Dancer at Sunrise, 2013. Photo by Paulius Musteikis.
You may have heard that Radical Self-Reliance is one of Burning Man’s Ten Principles. And so is Leaving No Trace. When you put them together, it means that whether it’s a costume, or a vehicle, or an art installation, your food, your camp, your bike, your trinkets, or whatever, YOU ARE RESPONSIBLE FOR MAKING SURE YOUR STUFF DOESN’T BECOME MOOP (aka Matter Out of Place).
And that brings us to the subject of feathers on playa.
Back in the day, folks would show up at Burning Man with cheap feather boas, and they’d inevitably fall to pieces, blow all over the playa, get stuck on the trash fence, blow past it, and generally create a super MOOPy headache for everybody.
Boas still suck, don’t bring ‘em.
So, to prevent a MOOPocalypse, we’ve long had a warning in the Survival Guide to not bring feathers (primarily this was directed at those cheap boas, since it predates when the headdress and fedora fads kicked in), and even had the Gate crew prohibit them from being brought into Black Rock City.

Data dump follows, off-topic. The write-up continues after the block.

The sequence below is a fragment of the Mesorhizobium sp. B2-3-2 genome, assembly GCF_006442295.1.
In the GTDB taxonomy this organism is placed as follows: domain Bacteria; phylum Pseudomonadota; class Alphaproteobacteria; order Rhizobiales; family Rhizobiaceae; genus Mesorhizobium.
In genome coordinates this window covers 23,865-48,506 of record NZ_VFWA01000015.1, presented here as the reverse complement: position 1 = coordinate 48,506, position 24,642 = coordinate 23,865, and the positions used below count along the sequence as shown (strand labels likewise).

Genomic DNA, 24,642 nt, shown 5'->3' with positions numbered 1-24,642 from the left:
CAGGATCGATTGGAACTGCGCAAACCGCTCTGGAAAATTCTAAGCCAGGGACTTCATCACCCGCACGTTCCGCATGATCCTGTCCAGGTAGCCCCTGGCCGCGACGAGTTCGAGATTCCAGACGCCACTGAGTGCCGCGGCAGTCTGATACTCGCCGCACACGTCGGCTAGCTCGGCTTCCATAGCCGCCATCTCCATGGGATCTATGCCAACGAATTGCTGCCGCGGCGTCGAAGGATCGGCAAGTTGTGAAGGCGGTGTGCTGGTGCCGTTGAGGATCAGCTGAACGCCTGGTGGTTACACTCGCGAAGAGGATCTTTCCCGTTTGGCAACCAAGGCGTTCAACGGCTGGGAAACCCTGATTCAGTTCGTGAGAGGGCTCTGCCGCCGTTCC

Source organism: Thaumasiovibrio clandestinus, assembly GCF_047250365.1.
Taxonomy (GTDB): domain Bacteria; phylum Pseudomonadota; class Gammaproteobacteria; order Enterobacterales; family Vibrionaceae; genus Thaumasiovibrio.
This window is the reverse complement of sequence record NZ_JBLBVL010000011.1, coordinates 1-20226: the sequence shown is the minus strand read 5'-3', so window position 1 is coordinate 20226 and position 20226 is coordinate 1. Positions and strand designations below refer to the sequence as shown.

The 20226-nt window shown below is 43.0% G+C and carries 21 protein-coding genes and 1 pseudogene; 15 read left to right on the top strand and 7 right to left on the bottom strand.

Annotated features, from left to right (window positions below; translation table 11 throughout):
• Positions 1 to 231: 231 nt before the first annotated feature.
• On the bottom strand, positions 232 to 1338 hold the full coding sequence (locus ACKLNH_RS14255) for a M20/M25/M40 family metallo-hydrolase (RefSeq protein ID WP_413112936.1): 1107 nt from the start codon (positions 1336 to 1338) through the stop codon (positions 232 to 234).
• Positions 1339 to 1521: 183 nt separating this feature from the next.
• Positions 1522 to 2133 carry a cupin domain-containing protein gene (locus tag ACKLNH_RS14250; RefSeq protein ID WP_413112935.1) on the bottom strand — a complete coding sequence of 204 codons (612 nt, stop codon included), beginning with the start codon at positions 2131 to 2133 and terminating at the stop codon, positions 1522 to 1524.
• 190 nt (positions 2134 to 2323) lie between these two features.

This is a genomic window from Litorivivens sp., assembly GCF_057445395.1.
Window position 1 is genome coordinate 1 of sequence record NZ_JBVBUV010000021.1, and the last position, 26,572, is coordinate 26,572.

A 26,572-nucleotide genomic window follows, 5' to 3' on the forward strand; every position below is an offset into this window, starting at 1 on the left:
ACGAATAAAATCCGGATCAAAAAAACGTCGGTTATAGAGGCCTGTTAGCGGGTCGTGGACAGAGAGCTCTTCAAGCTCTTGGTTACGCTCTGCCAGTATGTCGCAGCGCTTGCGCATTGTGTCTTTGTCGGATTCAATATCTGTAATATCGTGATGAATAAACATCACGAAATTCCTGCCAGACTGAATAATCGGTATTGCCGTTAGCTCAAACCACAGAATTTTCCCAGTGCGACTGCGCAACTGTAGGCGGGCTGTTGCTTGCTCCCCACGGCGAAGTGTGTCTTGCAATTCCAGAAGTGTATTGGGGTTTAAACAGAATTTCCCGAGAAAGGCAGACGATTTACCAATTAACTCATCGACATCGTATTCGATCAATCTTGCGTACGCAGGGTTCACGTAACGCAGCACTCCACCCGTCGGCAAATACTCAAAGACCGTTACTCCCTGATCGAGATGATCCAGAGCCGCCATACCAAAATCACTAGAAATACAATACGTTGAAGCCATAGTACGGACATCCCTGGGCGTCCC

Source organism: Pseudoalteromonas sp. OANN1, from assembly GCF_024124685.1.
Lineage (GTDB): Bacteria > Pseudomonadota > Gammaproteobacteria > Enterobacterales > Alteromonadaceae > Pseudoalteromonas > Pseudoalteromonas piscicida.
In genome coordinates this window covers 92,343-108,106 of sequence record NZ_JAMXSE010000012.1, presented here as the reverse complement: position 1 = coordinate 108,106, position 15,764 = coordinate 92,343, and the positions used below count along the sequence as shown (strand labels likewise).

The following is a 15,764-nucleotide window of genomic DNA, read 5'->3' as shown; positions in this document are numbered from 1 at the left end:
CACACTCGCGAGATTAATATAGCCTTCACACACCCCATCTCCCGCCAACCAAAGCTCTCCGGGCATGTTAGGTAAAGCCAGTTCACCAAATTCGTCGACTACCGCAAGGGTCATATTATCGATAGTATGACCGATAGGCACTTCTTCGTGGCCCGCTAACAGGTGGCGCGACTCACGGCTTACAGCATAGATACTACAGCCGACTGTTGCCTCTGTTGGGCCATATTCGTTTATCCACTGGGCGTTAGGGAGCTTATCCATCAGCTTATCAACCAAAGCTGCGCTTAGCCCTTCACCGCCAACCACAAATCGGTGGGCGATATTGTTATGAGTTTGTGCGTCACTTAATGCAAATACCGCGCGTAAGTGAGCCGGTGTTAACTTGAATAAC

Now here’s the thing … some feathers are super MOOPy and others, well, aren’t. What we’re saying is this: if you want to wear feathers, that’s fine … but make sure they’re attached in ways that won’t fail, and if you can’t then don’t wear them, because it’s on YOU if they become MOOP. (And that goes for anything you bring to Black Rock City.)
So be smart, use good judgment, and be careful about what you do and don’t bring to (and wear on) the playa. In order to help you make sound judgments, here’s a list of things that are known to be especially MOOPy:
- wood chips, splinters and sawdust
- pistachio shells
- cigarette butts
- live plants
- burn barrel ashes
- feather boas
- mylar (once it dries out and cracks)
- firecrackers and fireworks
- anything that may dry out, break up and/or blow away in the wind
- loose glitter
- styrofoam coolers
- plastic bags
- sheets of paper
- disposable drink cups
- hay bales
- confetti (duh)
- swimming pools (soaked playa = moop)
- glass containers (they can shatter)
One last thing … we’re keeping our eye on this ball. If feathers prove to be a MOOP problem in the future, we may be forced to ban them.